By Congressman Andy Kim

Congressman Andy Kim (NJ-03) released the following statement celebrating the beginning of Black History Month

“New Jersey plays a significant role in shaping Black History. From its stops on the Underground Railroad to its proud sons and daughters, we have much to celebrate as we seek to expand justice and equality for all.

However, Black History Month isn’t just a time of celebration, it’s also a time for deep reflection. While we should celebrate the incredible contributions of Black Americans across our country and history, we should pause to reflect on the inequities faced by our neighbors even to this day. While those two actions may feel contradictory, they’re intrinsically linked. We cannot honor Black achievement without seeking to fully understand the Black experience; an experience that many of us have and will never endure. It’s important that we recognize the extra lengths Black Americans must go to achieve the same as so many other Americans. And we must dedicate ourselves breaking down those barriers and destroying the burdens that create those very conditions.”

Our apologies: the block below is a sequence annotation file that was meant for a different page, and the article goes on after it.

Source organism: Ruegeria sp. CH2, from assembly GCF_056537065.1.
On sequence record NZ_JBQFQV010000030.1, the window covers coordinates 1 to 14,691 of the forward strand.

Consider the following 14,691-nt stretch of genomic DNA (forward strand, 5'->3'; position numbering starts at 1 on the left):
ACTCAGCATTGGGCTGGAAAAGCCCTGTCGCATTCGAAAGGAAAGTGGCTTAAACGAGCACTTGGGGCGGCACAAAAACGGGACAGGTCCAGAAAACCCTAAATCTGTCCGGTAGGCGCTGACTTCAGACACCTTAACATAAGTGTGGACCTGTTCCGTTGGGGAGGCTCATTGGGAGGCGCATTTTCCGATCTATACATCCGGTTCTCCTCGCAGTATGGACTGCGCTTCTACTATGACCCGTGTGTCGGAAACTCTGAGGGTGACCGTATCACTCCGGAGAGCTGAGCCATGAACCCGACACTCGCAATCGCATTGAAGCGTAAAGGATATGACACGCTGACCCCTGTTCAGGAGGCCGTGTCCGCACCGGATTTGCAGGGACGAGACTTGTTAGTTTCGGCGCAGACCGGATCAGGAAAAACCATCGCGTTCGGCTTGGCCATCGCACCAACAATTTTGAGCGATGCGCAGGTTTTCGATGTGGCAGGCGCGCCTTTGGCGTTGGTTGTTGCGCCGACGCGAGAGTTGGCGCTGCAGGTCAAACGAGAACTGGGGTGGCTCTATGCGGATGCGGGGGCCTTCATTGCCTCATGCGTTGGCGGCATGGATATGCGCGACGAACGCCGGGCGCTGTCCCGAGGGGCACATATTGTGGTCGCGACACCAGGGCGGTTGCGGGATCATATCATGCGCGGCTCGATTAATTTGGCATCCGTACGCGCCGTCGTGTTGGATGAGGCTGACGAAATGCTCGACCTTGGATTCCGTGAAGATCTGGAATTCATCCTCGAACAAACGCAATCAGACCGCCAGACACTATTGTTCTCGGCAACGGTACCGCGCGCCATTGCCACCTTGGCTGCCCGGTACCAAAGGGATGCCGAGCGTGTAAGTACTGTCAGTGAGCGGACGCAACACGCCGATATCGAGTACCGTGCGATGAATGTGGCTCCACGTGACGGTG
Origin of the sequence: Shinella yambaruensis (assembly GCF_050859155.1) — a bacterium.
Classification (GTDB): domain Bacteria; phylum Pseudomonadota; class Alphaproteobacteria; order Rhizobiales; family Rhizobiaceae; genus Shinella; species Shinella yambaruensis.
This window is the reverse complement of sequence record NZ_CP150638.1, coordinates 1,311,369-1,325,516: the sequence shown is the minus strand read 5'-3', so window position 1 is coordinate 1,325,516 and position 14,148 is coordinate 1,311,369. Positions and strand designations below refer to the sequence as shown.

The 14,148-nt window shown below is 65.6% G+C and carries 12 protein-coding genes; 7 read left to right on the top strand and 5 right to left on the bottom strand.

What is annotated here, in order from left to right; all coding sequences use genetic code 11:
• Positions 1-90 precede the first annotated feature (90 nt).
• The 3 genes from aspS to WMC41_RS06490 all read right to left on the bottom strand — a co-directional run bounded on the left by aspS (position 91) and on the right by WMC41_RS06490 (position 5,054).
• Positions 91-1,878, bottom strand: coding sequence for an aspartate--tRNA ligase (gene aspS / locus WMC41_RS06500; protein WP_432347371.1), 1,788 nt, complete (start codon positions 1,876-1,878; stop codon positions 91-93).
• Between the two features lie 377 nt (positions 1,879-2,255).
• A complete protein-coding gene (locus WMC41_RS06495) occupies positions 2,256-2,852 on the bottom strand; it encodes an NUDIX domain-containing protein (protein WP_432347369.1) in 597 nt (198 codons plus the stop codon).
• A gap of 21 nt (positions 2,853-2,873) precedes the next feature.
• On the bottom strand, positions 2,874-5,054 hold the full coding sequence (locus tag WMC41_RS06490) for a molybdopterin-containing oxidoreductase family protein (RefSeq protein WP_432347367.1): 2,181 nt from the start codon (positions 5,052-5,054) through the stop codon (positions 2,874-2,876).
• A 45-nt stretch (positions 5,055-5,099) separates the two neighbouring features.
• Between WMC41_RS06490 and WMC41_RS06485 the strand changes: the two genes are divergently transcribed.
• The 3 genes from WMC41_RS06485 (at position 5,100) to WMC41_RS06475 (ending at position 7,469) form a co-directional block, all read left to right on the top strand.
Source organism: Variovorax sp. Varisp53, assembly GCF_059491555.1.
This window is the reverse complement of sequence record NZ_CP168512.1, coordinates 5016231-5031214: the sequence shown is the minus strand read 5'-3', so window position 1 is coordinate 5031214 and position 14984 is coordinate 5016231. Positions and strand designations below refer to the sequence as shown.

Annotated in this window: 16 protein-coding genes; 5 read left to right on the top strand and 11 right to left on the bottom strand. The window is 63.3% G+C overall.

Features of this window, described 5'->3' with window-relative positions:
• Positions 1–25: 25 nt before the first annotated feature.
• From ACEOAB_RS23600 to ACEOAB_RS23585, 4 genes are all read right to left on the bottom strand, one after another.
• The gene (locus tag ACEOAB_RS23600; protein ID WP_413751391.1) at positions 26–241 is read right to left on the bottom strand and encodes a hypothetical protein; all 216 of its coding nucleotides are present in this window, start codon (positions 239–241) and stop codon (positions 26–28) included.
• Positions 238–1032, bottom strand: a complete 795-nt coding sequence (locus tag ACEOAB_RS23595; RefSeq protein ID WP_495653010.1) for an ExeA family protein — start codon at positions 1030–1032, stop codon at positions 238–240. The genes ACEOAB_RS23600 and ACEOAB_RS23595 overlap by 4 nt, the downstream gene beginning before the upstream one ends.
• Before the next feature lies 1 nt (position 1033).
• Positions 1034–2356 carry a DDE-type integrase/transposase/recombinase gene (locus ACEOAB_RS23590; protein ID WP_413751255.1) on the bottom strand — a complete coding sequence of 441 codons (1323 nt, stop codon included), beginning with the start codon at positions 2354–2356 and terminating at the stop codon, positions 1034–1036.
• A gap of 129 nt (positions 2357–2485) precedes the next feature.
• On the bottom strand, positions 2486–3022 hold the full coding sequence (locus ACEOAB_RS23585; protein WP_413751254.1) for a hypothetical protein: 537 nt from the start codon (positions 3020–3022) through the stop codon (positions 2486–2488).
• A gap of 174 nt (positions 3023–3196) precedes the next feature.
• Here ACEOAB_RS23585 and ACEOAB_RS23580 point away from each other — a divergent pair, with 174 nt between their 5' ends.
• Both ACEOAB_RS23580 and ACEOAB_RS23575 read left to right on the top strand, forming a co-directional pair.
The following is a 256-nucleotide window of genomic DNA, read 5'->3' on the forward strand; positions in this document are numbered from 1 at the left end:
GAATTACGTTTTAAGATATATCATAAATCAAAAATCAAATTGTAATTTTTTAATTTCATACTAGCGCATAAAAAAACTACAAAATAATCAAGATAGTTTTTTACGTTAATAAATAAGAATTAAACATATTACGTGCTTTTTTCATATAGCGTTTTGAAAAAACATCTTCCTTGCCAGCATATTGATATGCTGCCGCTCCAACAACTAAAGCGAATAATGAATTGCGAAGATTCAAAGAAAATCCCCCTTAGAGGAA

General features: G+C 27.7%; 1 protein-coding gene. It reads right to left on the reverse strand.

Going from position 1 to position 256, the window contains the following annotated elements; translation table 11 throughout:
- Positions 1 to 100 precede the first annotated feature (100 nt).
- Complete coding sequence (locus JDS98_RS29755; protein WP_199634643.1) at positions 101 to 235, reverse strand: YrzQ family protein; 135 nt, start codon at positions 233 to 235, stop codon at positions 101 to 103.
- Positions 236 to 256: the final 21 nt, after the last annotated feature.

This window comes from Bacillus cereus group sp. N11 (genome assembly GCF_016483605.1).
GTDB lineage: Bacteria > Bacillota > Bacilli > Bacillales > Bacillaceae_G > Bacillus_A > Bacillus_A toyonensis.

Last year, Congressman Kim released ‘Lift Every Voice’, a report highlighting issues facing the Black community across New Jersey. The report is informed by a series of listening sessions held by the Congressman that have included a telephone town hall with Congressman Hakeem Jeffries on issues facing the Black community, a virtual roundtable discussion on education issues facing the Black community, a roundtable discussion about mental health access in the Black community, a conversation about policing reforms with local mayors and law enforcement officials, a roundtable with Black small business owners, and a virtual forum on discrimination and bias.

During the 116th Congress, Congressman Kim co-sponsored and voted to pass the Justice in Policing Act, bill that would make critical reforms to America’s law enforcement system. He has also held hearings on the House Small Business Committee about improving help for minority small business owners, and co-sponsored legislation to make Juneteenth a national holiday, establish a Commission on the Social Status of Black Men and Boys, and fully restore and enhance the Voting Rights Act of 1965.

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